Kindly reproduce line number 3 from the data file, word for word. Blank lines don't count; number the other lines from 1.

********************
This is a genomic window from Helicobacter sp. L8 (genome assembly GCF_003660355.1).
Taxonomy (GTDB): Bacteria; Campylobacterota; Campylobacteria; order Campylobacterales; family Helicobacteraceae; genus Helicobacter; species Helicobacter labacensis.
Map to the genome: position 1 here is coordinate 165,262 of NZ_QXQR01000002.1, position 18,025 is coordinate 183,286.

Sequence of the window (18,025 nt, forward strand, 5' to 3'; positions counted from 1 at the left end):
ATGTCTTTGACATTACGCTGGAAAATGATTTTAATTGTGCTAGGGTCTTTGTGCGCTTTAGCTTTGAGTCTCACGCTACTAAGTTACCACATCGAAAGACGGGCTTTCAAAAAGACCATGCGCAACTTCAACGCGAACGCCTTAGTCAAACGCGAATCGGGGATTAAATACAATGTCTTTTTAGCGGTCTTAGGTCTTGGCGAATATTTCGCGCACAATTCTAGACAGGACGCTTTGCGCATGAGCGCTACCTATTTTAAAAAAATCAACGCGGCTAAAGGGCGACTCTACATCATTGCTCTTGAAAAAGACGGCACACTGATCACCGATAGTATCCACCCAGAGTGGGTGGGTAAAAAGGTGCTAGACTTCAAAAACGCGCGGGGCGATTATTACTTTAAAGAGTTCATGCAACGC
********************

Map to the genome: position 1 here is coordinate 165,262 of NZ_QXQR01000002.1, position 18,025 is coordinate 183,286.